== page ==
I swear I had my sights set on a career that involved sustainability. Something like LEED gave me all the credibility to be an expert in sustainable design and anything green. Ha ha was I completely thrown for a curve. I actually never believed that sustainability could be built upon so many concepts. Who knew sustainability expanded across all walks of life and areas of design? So, you can only imagine what my face looked like when I sat down in my desk located in the row second from the left of the room and two seats back from the front. I had my course roadmap in hand and ready to excel. I never conceptualized anything to be so broad, yet sometimes specific. It seems that at times sustainability is a foreign concept that is so broadly defined, but others it pinpoints only the most specific topics. Was that confusing? Oh, good. So, as we advanced throughout the course, I slowly began putting things together like puzzle pieces. Though the entire class it took more than reading, studying, or just listening to understand the foundations of sustainability. Being put into discussion groups, or learning communities, at first was hard to get used to actually having to form thoughts to share and input opinions. That was the biggest challenge that I learned to overcome; actually having a stance on an issue and not having only one answer. Being able to converse with more than my friends or the usual, same people I always talked with, and learn new perspectives and ideas. Then, toward the middle of the semester, we changed groups and, again, I got even more depth in the different way people view sustainability. It is not just a word or recycling, there are many ways to achieve it, making it a bigger issue than I walked in thinking. In my mind, sustainability is not just being greener, or reducing carbon footprint, it is getting as close as one can to a natural state and doing it in the most raw way possible. This does not even mean that materials have to be a close to dirt as possible, they can be synthetic that uses a sustainable process or can be used in a cradle-to-cradle cycle. There are so many ways to be sustainable that it amazed me how quickly I overestimated my ability to understand sustainable design, when I didn’t even know the half of it. You feel me? Good.
Moving on…I started the course off with the most pronounced epiphany. So…what, who, where, when, why sustainability? The film that kicked off the class by Di Caprio left me like a puppy who had been told to not eat the couch cushions. Just picture that face…okay, focus now. I had the biggest thirst for the “now what” portion. So, we had gotten this information about how we are destroying our earth, who is responsible, how we are doing this, what is going on, and why this is happening. So…now what? My anxiety got the best of me when I someone told me that the future was a large part of the process. I can’t even handle my own future let alone a bigger future than my own. Wait a minute here…please tell me we can break this down, talk about it, maybe over coffee, be friends first, see where this goes. Sustainability calls for first, empathy. That was another huge realization. I can’t just expect to know how to be sustainable by studying a few materials and all of a sudden sustainability isn’t an issue. It takes understanding the other side and doing things based on that in order to improve. Empathy it is called. Okay. Step one? Next, we have to design with the empathetic part in mind, but we have to put two sides into it. Consumers are hungry and companies have the food. We just have to realize that we know what consumer’s need and the consumers only know what they want. It is like feeding a starving human. They want all the food that they can get their hands on, but if you do that, they will overeat and end up getting sick off of it. You have to feed them slowly, one at a time, in order to fill them up in a healthy way. Wow. I’m getting this now. So, next we have to decide what to use to design. Synthetic? Natural? Well, the beautiful part is you can use both. This made me jump for joy. I am not one for all natural products because I am spoiled by the easy, synthetic way of life. Luckily, there’s an app for that. Okay, not really, but there are ways to get around the chemicals of synthetic processes and products. One can use nature as an inspiration. So, not only can you use nature to create products, but you can also use nature to mimic the way it does things. These things can be cleaning, renewing, creating, etc. It is an amazing world, where nature is such an inspiration. The closer we get to the natural forms of doing things, the closer we get to a sustainable state. This is where I began to emphanize (ha ha that word again) the thought that maybe LEED was not the end all to sustainability. *Jaw hits floor, mind blows* Full cycle? Maybe, just maybe. The previous points that I touched on where the ones that stood out to me most. I realized that my take away was that sustainability cannot be limited to only one process or one form, it comes in many different ways and can be achieved in different places and even different occupations. Every one comes into contact with something that can, in fact, be changed in order to get to a greener state. I hope to take away that mindset in order to better myself in my career and even in my daily activities.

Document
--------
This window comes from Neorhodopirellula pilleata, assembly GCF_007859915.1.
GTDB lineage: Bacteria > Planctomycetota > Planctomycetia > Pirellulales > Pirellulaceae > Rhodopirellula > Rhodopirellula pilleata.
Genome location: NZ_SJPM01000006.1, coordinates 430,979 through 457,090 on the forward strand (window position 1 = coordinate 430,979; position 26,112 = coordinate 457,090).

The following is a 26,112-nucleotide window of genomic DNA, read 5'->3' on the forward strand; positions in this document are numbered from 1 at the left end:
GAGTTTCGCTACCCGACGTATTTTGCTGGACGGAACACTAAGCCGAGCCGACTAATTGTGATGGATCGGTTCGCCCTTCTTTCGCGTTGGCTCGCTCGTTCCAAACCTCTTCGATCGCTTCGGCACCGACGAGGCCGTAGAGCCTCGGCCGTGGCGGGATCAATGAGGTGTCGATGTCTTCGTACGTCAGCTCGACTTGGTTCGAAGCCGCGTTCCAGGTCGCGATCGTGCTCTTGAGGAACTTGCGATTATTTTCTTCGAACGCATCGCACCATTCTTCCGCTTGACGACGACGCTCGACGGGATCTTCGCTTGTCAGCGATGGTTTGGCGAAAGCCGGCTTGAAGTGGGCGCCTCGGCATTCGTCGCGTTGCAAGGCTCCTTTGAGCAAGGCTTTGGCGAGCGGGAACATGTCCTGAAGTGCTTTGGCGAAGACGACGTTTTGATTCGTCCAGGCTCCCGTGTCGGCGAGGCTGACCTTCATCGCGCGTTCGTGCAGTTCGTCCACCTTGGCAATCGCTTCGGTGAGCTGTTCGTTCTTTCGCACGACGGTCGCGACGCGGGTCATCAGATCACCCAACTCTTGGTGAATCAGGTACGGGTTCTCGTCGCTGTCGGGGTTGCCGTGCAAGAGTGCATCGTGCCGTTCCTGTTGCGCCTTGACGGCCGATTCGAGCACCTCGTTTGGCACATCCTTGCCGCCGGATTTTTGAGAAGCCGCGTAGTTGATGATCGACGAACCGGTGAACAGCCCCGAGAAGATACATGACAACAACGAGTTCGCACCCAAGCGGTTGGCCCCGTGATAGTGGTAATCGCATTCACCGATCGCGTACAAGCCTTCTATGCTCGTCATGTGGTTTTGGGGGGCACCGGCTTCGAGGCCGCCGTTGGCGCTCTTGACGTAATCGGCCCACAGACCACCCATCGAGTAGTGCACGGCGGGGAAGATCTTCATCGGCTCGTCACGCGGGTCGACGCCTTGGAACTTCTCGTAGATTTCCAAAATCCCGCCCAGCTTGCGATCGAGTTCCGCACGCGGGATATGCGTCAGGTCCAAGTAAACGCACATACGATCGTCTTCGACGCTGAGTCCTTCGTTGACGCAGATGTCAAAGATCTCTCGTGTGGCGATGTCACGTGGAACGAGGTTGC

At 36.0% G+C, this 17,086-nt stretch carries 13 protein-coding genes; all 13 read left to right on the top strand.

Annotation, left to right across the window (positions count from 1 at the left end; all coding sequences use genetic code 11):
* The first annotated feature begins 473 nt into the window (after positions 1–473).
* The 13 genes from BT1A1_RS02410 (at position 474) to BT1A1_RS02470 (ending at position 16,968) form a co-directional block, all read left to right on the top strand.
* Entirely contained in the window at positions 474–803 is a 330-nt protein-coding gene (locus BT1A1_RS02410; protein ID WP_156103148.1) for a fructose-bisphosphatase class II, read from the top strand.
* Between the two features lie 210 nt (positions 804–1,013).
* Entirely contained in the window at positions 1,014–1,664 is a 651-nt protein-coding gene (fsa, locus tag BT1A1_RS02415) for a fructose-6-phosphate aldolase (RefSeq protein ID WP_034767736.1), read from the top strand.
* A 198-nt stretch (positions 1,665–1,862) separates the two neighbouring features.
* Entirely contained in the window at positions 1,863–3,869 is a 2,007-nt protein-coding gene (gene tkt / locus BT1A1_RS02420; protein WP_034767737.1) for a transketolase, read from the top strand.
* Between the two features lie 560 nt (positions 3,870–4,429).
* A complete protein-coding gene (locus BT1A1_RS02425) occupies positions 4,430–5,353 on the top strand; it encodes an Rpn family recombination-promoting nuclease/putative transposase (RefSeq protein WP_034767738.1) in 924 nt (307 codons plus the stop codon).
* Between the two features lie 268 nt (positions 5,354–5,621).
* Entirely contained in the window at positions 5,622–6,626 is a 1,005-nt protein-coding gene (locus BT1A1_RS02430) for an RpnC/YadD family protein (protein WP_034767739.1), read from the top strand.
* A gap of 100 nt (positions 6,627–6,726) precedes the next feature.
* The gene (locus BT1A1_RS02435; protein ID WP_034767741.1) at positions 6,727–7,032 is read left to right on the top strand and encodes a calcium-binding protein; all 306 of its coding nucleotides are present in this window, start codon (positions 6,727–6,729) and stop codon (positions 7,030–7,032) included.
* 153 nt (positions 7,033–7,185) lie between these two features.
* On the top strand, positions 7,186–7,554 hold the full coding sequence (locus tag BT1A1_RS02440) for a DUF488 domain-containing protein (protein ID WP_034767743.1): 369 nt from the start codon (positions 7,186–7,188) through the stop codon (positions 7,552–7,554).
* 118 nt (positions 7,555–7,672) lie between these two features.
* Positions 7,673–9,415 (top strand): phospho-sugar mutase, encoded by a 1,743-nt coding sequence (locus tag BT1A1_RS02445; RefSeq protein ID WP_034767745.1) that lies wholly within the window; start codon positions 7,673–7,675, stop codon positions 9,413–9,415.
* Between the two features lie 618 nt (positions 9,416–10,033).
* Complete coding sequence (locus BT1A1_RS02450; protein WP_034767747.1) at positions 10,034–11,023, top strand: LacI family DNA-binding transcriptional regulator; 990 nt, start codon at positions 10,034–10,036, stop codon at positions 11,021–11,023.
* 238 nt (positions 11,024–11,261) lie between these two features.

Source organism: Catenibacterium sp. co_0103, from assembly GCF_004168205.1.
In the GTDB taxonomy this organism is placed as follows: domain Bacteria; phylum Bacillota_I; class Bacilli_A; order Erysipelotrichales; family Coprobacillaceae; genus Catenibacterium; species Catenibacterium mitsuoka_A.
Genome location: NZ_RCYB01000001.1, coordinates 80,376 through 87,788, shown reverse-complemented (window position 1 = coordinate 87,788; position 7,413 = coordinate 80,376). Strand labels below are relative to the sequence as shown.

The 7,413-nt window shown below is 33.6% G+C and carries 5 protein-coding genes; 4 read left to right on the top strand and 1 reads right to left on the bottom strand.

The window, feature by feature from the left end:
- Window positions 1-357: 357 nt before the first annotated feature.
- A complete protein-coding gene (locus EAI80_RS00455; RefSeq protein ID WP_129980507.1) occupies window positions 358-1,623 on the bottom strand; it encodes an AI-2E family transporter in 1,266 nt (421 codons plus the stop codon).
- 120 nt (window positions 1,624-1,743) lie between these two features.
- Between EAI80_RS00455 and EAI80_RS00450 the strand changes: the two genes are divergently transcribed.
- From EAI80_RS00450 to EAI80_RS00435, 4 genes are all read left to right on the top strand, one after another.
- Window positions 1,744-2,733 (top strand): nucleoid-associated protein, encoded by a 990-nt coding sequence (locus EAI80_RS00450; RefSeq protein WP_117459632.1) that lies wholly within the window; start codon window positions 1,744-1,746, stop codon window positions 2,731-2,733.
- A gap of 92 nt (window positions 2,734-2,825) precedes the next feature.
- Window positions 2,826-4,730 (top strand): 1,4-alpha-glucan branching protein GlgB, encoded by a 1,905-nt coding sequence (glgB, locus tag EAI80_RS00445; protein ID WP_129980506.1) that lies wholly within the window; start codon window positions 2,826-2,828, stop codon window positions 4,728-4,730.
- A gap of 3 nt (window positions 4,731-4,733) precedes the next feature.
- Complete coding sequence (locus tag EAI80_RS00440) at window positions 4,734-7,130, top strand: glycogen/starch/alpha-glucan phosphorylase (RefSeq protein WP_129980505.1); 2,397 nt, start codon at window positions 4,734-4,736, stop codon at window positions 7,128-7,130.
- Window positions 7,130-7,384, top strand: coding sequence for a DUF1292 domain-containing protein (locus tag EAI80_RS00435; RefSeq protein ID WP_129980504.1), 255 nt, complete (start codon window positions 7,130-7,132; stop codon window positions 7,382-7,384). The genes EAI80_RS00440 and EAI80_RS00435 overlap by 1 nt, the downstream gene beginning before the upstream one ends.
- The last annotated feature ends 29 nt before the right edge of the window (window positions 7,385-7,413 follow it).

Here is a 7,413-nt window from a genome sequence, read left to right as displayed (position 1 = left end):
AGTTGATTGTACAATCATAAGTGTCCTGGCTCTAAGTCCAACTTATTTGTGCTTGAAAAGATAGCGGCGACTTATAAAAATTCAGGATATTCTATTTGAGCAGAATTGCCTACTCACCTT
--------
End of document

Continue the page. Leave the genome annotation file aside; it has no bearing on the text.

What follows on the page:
With that said, I quickly realized that I have no sustainable efforts, whatsoever. Being LEED certified does not automatically make me an expert in sustainability. I am only considered knowledgeable at this point. Sad face. But, knowing that, I only want to expand my knowledge for my future career. There are so many ways to educate others and even improve my own actions that can benefit my future and make me a better designer. I would especially love to know how to mimic nature, though it may be difficult, it is so fascinating to me that nature is almost more advanced that it teaches us instead of us teaching nature. It is so incredible that we have a world with such an advanced natural life. I also want to learn to be more empathetic. I am not very good at being empathetic. I love to think about what I want to say next and what I think someone would be interested in, instead of truly listening and trying to understand the other side. Something I need to work on, and also something that could be beneficial in my future endeavors. This course satisfied every inch of my curiosity and left me with a full mind and a drive and passion to be in a more sustainable state. I only hope our generation shares the same thirst and hunger and can help me in making the world a better, greener place.